Legacy, his­tory come alive dur­ing Buf­falo Sol­dier Day

San Antonio Express-News - - METRO - By Melissa Fletcher Stoeltje STAFF WRITER

It may have looked like a sim­ple toy, but the con­trap­tion Braxsten Williams, 12, and his brother, Bren­nyn, 8, played with Sun­day in the fields be­hind the In­sti­tute of Texan Cul­tures car­ried the full weight of his­tory — one ob­scured for too long.

“Come on, guy, get over!” ex­claimed Bren­nyn, pinch­ing to­gether two sticks to make a small, wooden fig­ure tied at the top do flip-flops.

“You got to pinch lower,” said Clifton Fifer, dressed in Buf­falo Solider re­galia as he stood be­side an ar­ray of toys, tools, an­i­mal hides and other ar­ti­facts used by African-Amer­i­can sol­diers who en­listed in the in­fantry and cavalry units as­signed to the Texas fron­tier af­ter the Civil War.

The Buf­falo Sol­diers — their ser­vice

long ne­glected by the sands of time — scouted and mapped Texas lands. They pro­tected set­tlers, traders and the mail, in­stalled tele­graph lines and car­ried out nu­mer­ous other tasks that helped shape early Texas.

The half-dozen or so Buf­falo Sol­dier in­ter­preters who re­galed the kids and their par­ents at the mu­seum did so as part of DreamWeek San An­to­nio, which be­gan in 2013 and com­prises events across the city aimed at ex­plor­ing the past and find­ing a vi­sion for the fu­ture.

But Sun­day’s event had one spe­cific goal in mind — cap­tur­ing the legacy of the Buf­falo Sol­diers for an au­di­ence that might not glimpse it else­where.

That was the mis­sion of Braxsten and Bren­nyn’s mother, Dana Williams, who home­schools her sons and is al­ways look­ing for a way to broaden their ed­u­ca­tion, she said.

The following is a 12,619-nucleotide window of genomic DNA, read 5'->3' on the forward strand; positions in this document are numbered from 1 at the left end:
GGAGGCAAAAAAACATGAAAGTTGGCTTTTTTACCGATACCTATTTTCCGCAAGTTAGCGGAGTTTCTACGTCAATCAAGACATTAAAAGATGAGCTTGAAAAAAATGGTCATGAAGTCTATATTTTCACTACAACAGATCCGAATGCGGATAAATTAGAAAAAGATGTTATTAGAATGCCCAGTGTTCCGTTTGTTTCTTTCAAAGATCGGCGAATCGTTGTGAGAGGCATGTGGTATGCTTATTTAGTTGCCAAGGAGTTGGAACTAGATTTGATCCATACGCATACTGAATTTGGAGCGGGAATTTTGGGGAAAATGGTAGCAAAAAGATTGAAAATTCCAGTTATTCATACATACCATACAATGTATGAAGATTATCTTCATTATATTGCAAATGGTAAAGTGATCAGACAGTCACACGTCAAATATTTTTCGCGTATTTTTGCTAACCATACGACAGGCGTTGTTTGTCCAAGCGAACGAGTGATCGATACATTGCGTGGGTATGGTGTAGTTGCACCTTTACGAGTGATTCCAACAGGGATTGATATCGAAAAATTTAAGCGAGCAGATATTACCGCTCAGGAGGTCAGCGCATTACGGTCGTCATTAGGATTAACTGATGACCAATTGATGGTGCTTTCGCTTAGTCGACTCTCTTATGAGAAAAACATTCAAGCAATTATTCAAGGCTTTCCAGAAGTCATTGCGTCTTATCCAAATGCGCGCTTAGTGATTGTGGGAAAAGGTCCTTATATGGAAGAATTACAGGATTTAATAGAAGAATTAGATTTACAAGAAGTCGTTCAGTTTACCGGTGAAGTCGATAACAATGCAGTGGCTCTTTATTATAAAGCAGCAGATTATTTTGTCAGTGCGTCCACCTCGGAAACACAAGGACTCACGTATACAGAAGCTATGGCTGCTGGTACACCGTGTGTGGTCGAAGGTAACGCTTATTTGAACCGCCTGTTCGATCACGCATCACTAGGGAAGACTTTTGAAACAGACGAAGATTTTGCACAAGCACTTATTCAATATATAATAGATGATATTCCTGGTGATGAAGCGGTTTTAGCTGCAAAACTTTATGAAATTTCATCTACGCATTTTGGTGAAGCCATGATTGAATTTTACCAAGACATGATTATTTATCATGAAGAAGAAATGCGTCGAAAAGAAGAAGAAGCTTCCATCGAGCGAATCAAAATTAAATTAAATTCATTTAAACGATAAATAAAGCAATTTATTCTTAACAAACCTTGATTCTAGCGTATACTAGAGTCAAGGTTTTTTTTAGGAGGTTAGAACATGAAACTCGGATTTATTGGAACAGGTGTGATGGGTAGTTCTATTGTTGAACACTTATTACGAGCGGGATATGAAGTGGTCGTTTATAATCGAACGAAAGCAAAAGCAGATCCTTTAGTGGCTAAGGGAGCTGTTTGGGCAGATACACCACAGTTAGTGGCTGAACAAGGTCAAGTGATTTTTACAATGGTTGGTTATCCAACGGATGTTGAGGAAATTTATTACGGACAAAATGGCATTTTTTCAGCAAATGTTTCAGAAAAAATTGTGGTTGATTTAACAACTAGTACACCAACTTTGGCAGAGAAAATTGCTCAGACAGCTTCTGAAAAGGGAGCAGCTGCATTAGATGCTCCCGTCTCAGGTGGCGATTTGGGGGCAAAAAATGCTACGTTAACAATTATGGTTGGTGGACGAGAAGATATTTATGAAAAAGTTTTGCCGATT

“Es­pe­cially when it comes to African-Amer­i­can

his­tory,” she said, watch­ing as her hus­band, Julius Williams, helped the boys make the wood fig­ure flipflop. “I like them to see the con­tri­bu­tions of their an­ces­tors, any­thing that will make the his­tory come alive. And it re­ally opens my eyes to what I didn’t learn in school — what was deleted.”

At a neigh­bor­ing tent, Buf­falo Sol­dier in­ter­preter Allen Mack made Lucy Stal­cup, 2, gig­gle as the two rode wooden stick horses around.

“This is im­por­tant, be­cause grow­ing up I didn’t see peo­ple who looked like me in the his­tory books,” said Mack, who be­longs to a group of Buf­falo Solider in­ter­preters with the Texas Parks & Wildlife Depart­ment. “If I had, my life may have been a lit­tle bit dif­fer­ent. We’re all about in­still­ing pride and teach­ing his­tory.”

At other tents, chil­dren learned how to pack a ruck­sack for a fron­tier pa­trol, read maps, track wild an­i­mals and play games that the sol­diers en­joyed while off duty.

“How did they brush their teeth?” Elena Gutierrez, 4, asked Wil­liam Reece, a Buf­falo Sol­dier in­ter­preter for 12 years with the Liv­ing His­tory Foun­da­tion in Austin.

“They made a paste with coal from the fire­place and minty leaves,” he replied.

Luis Padilla, pro­gram su­per­vi­sor of the park’s depart­ment Buf­falo Sol­diers pro­gram, said his group does more than 80 his­tor­i­cal demon­stra­tions and other events around Texas each year.

“We specif­i­cally tar­get what is nor­mally not taught in the schools, or not taught with great de­tail,” he said. “We also in­clude ev­ery­one — the His­panic and Asian sol­diers who served along­side the Buf­falo Sol­diers, the white of­fi­cers, the Na­tive Amer­i­cans, who were a huge part of the his­tory. You can’t ac­cu­rately tell his­tory with­out in­clud­ing ev­ery­one.”

Pho­tos by Jerry Lara / Staff Pho­tog­ra­pher

In­ter­preter Allen Mack, left, talks with Charles John­son, of the Buf­falo Sol­diers Mo­tor­cy­cle Clubs, dur­ing Buf­falo Sol­dier Day on Sun­day at the Univer­sity of Texas at San An­to­nio In­sti­tute of Texan Cul­tures.

Lucy Stal­cup, 2, helps round up bad guys with help from Allen Mack. Buf­falo Solider Day was part of DreamWeek.

Jerry Lara / Staff Pho­tog­ra­pher

Gil Tafolla Her­nan­dez talks about his great-grand­fa­ther, San­ti­ago, who was a cat­tle rancher, Methodist min­is­ter and fought in the Texas-In­dian and Civil Wars, among other things.

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